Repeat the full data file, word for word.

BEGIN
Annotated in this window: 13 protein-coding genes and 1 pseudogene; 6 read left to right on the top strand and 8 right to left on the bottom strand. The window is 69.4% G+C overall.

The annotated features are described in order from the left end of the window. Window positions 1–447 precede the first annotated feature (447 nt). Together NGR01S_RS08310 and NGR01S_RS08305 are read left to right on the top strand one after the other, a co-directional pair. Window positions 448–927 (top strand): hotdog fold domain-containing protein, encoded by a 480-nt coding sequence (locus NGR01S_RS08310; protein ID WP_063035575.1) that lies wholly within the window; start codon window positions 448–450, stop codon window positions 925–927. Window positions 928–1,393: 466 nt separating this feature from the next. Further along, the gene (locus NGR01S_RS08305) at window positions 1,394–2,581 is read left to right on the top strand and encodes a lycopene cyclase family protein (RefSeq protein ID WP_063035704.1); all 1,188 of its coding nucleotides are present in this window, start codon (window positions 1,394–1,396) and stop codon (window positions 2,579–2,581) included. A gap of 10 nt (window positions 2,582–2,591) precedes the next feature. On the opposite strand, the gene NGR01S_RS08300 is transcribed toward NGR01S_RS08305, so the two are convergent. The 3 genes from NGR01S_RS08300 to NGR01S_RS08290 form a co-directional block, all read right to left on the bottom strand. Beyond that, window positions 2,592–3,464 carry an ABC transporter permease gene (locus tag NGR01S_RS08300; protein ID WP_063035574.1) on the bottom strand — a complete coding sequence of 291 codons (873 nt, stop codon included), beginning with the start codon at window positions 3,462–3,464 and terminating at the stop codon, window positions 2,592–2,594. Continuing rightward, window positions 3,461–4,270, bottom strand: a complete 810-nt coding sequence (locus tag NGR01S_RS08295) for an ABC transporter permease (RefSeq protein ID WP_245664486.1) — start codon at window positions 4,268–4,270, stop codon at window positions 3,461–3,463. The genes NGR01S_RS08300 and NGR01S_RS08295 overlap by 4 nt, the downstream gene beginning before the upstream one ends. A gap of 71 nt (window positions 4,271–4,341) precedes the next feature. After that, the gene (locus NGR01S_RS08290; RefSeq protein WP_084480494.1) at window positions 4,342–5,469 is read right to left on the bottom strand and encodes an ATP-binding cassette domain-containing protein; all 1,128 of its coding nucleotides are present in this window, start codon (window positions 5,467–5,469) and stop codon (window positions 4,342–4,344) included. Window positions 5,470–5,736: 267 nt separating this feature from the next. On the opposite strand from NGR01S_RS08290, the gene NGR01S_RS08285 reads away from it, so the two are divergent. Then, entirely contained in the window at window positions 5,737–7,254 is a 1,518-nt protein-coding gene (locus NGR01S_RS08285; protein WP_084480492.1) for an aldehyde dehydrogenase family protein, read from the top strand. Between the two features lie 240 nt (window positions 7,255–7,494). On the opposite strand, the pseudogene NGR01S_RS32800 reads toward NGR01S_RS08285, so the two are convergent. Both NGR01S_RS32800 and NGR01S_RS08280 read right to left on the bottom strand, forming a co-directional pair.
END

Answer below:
Annotated in this window: 13 protein-coding genes and 1 pseudogene; 6 read left to right on the top strand and 8 right to left on the bottom strand. The window is 69.4% G+C overall.

The annotated features are described in order from the left end of the window. Window positions 1–447 precede the first annotated feature (447 nt). Together NGR01S_RS08310 and NGR01S_RS08305 are read left to right on the top strand one after the other, a co-directional pair. Window positions 448–927 (top strand): hotdog fold domain-containing protein, encoded by a 480-nt coding sequence (locus NGR01S_RS08310; protein ID WP_063035575.1) that lies wholly within the window; start codon window positions 448–450, stop codon window positions 925–927. Window positions 928–1,393: 466 nt separating this feature from the next. Further along, the gene (locus NGR01S_RS08305) at window positions 1,394–2,581 is read left to right on the top strand and encodes a lycopene cyclase family protein (RefSeq protein ID WP_063035704.1); all 1,188 of its coding nucleotides are present in this window, start codon (window positions 1,394–1,396) and stop codon (window positions 2,579–2,581) included. A gap of 10 nt (window positions 2,582–2,591) precedes the next feature. On the opposite strand, the gene NGR01S_RS08300 is transcribed toward NGR01S_RS08305, so the two are convergent. The 3 genes from NGR01S_RS08300 to NGR01S_RS08290 form a co-directional block, all read right to left on the bottom strand. Beyond that, window positions 2,592–3,464 carry an ABC transporter permease gene (locus tag NGR01S_RS08300; protein ID WP_063035574.1) on the bottom strand — a complete coding sequence of 291 codons (873 nt, stop codon included), beginning with the start codon at window positions 3,462–3,464 and terminating at the stop codon, window positions 2,592–2,594. Continuing rightward, window positions 3,461–4,270, bottom strand: a complete 810-nt coding sequence (locus tag NGR01S_RS08295) for an ABC transporter permease (RefSeq protein ID WP_245664486.1) — start codon at window positions 4,268–4,270, stop codon at window positions 3,461–3,463. The genes NGR01S_RS08300 and NGR01S_RS08295 overlap by 4 nt, the downstream gene beginning before the upstream one ends. A gap of 71 nt (window positions 4,271–4,341) precedes the next feature. After that, the gene (locus NGR01S_RS08290; RefSeq protein WP_084480494.1) at window positions 4,342–5,469 is read right to left on the bottom strand and encodes an ATP-binding cassette domain-containing protein; all 1,128 of its coding nucleotides are present in this window, start codon (window positions 5,467–5,469) and stop codon (window positions 4,342–4,344) included. Window positions 5,470–5,736: 267 nt separating this feature from the next. On the opposite strand from NGR01S_RS08290, the gene NGR01S_RS08285 reads away from it, so the two are divergent. Then, entirely contained in the window at window positions 5,737–7,254 is a 1,518-nt protein-coding gene (locus NGR01S_RS08285; protein WP_084480492.1) for an aldehyde dehydrogenase family protein, read from the top strand. Between the two features lie 240 nt (window positions 7,255–7,494). On the opposite strand, the pseudogene NGR01S_RS32800 reads toward NGR01S_RS08285, so the two are convergent. Both NGR01S_RS32800 and NGR01S_RS08280 read right to left on the bottom strand, forming a co-directional pair.